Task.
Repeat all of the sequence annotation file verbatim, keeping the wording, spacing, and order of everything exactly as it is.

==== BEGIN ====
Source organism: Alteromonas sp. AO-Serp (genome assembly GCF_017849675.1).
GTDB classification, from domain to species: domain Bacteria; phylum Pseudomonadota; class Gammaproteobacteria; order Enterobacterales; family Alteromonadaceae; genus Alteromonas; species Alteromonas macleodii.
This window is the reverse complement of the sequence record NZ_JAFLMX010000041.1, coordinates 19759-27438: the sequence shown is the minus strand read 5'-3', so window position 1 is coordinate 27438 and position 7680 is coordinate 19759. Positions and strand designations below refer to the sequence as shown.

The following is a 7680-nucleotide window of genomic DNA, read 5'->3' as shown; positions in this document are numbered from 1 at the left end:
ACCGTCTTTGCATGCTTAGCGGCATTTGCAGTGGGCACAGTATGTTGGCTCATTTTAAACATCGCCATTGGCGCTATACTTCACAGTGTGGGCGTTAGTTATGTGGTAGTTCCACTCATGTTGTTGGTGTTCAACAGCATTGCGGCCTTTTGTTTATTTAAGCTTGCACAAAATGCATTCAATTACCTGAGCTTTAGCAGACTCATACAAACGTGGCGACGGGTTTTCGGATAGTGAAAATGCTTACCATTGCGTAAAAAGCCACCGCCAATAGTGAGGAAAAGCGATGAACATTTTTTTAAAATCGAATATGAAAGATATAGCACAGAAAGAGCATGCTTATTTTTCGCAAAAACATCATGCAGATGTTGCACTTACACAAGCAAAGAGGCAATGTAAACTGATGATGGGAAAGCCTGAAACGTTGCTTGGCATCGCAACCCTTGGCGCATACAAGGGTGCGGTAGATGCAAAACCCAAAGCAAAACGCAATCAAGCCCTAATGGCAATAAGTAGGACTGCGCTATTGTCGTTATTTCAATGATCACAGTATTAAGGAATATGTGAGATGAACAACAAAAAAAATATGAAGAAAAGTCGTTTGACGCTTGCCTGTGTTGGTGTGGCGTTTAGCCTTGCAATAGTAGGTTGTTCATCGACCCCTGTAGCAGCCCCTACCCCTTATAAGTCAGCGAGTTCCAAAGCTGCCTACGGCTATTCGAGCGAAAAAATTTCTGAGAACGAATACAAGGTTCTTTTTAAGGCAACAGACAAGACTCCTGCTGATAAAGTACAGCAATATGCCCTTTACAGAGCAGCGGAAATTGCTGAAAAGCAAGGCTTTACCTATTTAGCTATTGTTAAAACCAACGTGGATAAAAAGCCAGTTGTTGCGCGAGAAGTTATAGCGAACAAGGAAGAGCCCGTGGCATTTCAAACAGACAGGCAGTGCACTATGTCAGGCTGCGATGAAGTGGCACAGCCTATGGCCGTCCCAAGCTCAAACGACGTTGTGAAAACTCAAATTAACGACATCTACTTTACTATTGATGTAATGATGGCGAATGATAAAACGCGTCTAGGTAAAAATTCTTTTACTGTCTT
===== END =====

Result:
Source organism: Alteromonas sp. AO-Serp (genome assembly GCF_017849675.1).
GTDB classification, from domain to species: domain Bacteria; phylum Pseudomonadota; class Gammaproteobacteria; order Enterobacterales; family Alteromonadaceae; genus Alteromonas; species Alteromonas macleodii.
This window is the reverse complement of the sequence record NZ_JAFLMX010000041.1, coordinates 19759-27438: the sequence shown is the minus strand read 5'-3', so window position 1 is coordinate 27438 and position 7680 is coordinate 19759. Positions and strand designations below refer to the sequence as shown.

The following is a 7680-nucleotide window of genomic DNA, read 5'->3' as shown; positions in this document are numbered from 1 at the left end:
ACCGTCTTTGCATGCTTAGCGGCATTTGCAGTGGGCACAGTATGTTGGCTCATTTTAAACATCGCCATTGGCGCTATACTTCACAGTGTGGGCGTTAGTTATGTGGTAGTTCCACTCATGTTGTTGGTGTTCAACAGCATTGCGGCCTTTTGTTTATTTAAGCTTGCACAAAATGCATTCAATTACCTGAGCTTTAGCAGACTCATACAAACGTGGCGACGGGTTTTCGGATAGTGAAAATGCTTACCATTGCGTAAAAAGCCACCGCCAATAGTGAGGAAAAGCGATGAACATTTTTTTAAAATCGAATATGAAAGATATAGCACAGAAAGAGCATGCTTATTTTTCGCAAAAACATCATGCAGATGTTGCACTTACACAAGCAAAGAGGCAATGTAAACTGATGATGGGAAAGCCTGAAACGTTGCTTGGCATCGCAACCCTTGGCGCATACAAGGGTGCGGTAGATGCAAAACCCAAAGCAAAACGCAATCAAGCCCTAATGGCAATAAGTAGGACTGCGCTATTGTCGTTATTTCAATGATCACAGTATTAAGGAATATGTGAGATGAACAACAAAAAAAATATGAAGAAAAGTCGTTTGACGCTTGCCTGTGTTGGTGTGGCGTTTAGCCTTGCAATAGTAGGTTGTTCATCGACCCCTGTAGCAGCCCCTACCCCTTATAAGTCAGCGAGTTCCAAAGCTGCCTACGGCTATTCGAGCGAAAAAATTTCTGAGAACGAATACAAGGTTCTTTTTAAGGCAACAGACAAGACTCCTGCTGATAAAGTACAGCAATATGCCCTTTACAGAGCAGCGGAAATTGCTGAAAAGCAAGGCTTTACCTATTTAGCTATTGTTAAAACCAACGTGGATAAAAAGCCAGTTGTTGCGCGAGAAGTTATAGCGAACAAGGAAGAGCCCGTGGCATTTCAAACAGACAGGCAGTGCACTATGTCAGGCTGCGATGAAGTGGCACAGCCTATGGCCGTCCCAAGCTCAAACGACGTTGTGAAAACTCAAATTAACGACATCTACTTTACTATTGATGTAATGATGGCGAATGATAAAACGCGTCTAGGTAAAAATTCTTTTACTGTCTT